CHRIS MCELHILL | Product Lead – Insight Timer, ex-Google
On today’s Show, we speak with Chris Mcelhill, the Chief Product officer at Insight Timer, the top-rated meditation app – with over 1,200 teachers, 2,000,000 meditators and 2,000,000,000 meditation minutes! Chris also spent 5 years with Google as its Global Product Lead. It’s a fascinating conversation around the science and business of meditation, coupled with a rare insight into the wonderful culture and pioneering spirit of Google.
“Be the one on the boat who is calm, even when travelling on bumpy seas”. – Jack Kornfield
Valuable Links and References
- Insight Timer
- Chris Mcelhill – LinkedIn
- TED Talk – How to Plan for the (Very) Long Term
- Bikram Disgrace
Background – History of Meditation
It is believed that meditation has been practiced since well before the commencement of written history, beginning with elementary meditation techniques such as stargazing or staring into a fire. When most people think about meditation, it is the eastern version that comes to mind. This is likely because the roots of one of the primary categories of meditation are in the Asian Dharmic religions, especially Buddhism and Hinduism. Also, modern media almost always portray meditation in an eastern context. Meditation can be secular in nature, and has been utilized as a beneficial practice by followers of virtually any belief system over the centuries.
The first written record of an actual meditation technique was put down 5000 years ago in Hindu scriptures. Building on this, Siddhārtha Gautama, also called Gautama Buddha (563 BCE to 483 BCE) was responsible for spreading meditation across the Asian continent during and after his life. However, the benefits of meditation didn’t remain limited to only Buddhists and Hindus. Cultures across Asia adapted meditation methods to compliment their own religious beliefs and spiritual practices, resulting in a broad range of meditation traditions and styles. Meditation in Asia is also a part of activities that have no base in religion, such as the martial arts. Yoga is an increasingly popular form of meditation, which incorporates certain physical poses in order to assist in centering the mind. The majority of eastern meditation styles are called “japa” meditation, which means that a mantra, word, or even sound is repeated in order to achieve the right focus. Other eastern styles employ focus on an object, concentration on breathing, or involve chakra meditation. Virtually all kinds of eastern meditation are recognized as having health advantages on a physical and mental level.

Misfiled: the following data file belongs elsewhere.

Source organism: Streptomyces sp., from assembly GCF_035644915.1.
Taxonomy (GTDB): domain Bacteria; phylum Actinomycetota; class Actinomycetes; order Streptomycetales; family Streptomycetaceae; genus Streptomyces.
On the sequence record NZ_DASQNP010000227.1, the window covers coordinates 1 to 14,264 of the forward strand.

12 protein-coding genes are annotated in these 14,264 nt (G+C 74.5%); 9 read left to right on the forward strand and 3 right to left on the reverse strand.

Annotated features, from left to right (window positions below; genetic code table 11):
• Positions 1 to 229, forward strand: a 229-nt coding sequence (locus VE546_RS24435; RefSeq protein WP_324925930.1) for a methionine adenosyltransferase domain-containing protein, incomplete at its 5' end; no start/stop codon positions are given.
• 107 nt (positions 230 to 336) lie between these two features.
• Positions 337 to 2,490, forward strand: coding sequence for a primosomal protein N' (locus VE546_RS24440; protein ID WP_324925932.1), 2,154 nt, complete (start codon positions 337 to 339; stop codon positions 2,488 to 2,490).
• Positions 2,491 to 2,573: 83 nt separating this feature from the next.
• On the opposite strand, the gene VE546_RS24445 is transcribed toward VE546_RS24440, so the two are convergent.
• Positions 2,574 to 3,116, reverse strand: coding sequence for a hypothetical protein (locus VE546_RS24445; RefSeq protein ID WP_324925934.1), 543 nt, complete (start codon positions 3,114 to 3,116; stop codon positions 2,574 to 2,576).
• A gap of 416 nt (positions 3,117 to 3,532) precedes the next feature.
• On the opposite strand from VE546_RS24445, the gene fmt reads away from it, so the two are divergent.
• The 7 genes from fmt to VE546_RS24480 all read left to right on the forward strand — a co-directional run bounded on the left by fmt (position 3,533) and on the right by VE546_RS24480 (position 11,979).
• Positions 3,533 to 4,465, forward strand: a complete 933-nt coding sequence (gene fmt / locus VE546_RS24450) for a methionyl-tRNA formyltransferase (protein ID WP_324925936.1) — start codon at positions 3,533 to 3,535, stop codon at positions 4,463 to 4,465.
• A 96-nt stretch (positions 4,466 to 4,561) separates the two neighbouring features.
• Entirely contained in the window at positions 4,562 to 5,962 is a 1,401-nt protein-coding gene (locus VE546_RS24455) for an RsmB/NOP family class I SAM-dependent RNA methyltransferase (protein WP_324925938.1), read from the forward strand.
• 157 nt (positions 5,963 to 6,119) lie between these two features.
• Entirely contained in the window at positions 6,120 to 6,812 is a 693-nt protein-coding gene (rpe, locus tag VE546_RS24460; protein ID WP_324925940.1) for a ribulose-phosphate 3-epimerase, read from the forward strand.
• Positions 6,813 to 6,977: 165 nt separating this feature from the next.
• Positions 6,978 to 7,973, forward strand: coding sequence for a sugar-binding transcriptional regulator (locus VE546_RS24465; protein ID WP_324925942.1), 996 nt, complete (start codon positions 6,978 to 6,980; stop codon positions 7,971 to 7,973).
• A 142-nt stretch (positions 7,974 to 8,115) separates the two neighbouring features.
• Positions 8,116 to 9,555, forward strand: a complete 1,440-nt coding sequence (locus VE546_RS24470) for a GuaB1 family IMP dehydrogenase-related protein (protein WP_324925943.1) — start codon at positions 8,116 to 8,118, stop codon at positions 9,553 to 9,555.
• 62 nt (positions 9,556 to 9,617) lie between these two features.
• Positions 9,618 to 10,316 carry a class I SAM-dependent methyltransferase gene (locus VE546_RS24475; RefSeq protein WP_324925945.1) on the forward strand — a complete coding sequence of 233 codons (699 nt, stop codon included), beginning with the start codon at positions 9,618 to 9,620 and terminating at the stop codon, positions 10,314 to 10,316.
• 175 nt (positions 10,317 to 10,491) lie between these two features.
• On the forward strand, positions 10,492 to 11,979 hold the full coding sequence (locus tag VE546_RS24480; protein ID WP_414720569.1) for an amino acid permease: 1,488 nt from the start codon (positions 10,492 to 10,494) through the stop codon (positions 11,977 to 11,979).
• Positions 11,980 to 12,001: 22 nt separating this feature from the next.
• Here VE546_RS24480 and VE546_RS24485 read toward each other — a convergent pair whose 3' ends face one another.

Western styles of meditation, including contemplation and prayer, began in ancient times as part of Greek and Egyptian mystery religions, Judaism, early Christianity and Islam, and extend into the practices of these paths today. In these religious traditions, Western style meditation plays a key role for many religious people, especially monks and other contemplatives. Pagan and indigenous religions also often include meditation training, mostly of the Western Visualization or contemplation type. In some form or another, meditation appears in just about every one of the world’s mainstream religions and spiritual pathways, aboriginal religions, Native American traditions, and of course, Dharmic religions.
Western-style meditation is comparable to eastern meditation, but many people accustomed to contemporary western society find it to be more practical and suited to their uses. Though the goal remains the same – inner awareness and self-improvement – its techniques include those that help the practitioner find guidance and understanding to reach a specific goal.
Business of Meditation
IN HIS 1905 book, “The Protestant Ethic and the Spirit of Capitalism”, Max Weber credited the Protestant ethic with giving rise to capitalism. Now it sometimes seems as if it is the Buddhist ethic that is keeping capitalism going. The Protestants stressed rational calculation and self-restraint. The Buddhists stress the importance of “mindfulness”—taking time out from the hurly-burly of daily activities to relax and meditate. In today’s corporate world you are more likely to hear about mindfulness than self-restraint.
Google offers an internal course called “search inside yourself” that has proved so popular that the company has created entry-level versions such as “neural self-hacking” and “managing your energy”. The search giant has also built a labyrinth for walking meditation. EBay has meditation rooms equipped with pillows and flowers. Twitter and Facebook are doing all they can to stay ahead in the mindfulness race. Evan Williams, one of Twitter’s founders, has introduced regular meditation sessions in his new venture, the Obvious Corporation, a start-up incubator and investment vehicle.
The fashion is not confined to Silicon Valley: the mindfulness movement can be found in every corner of the corporate world. Rupert Murdoch has a well-developed bullshit detector. But earlier this year he tweeted about his interest in transcendental meditation (which he said, “everyone recommends”). Ray Dalio of Bridgewater Associates and Bill Gross of PIMCO are two of the biggest names in the money-management business, and both are regular meditators. Mr Dalio says it has had more impact on his success than anything else.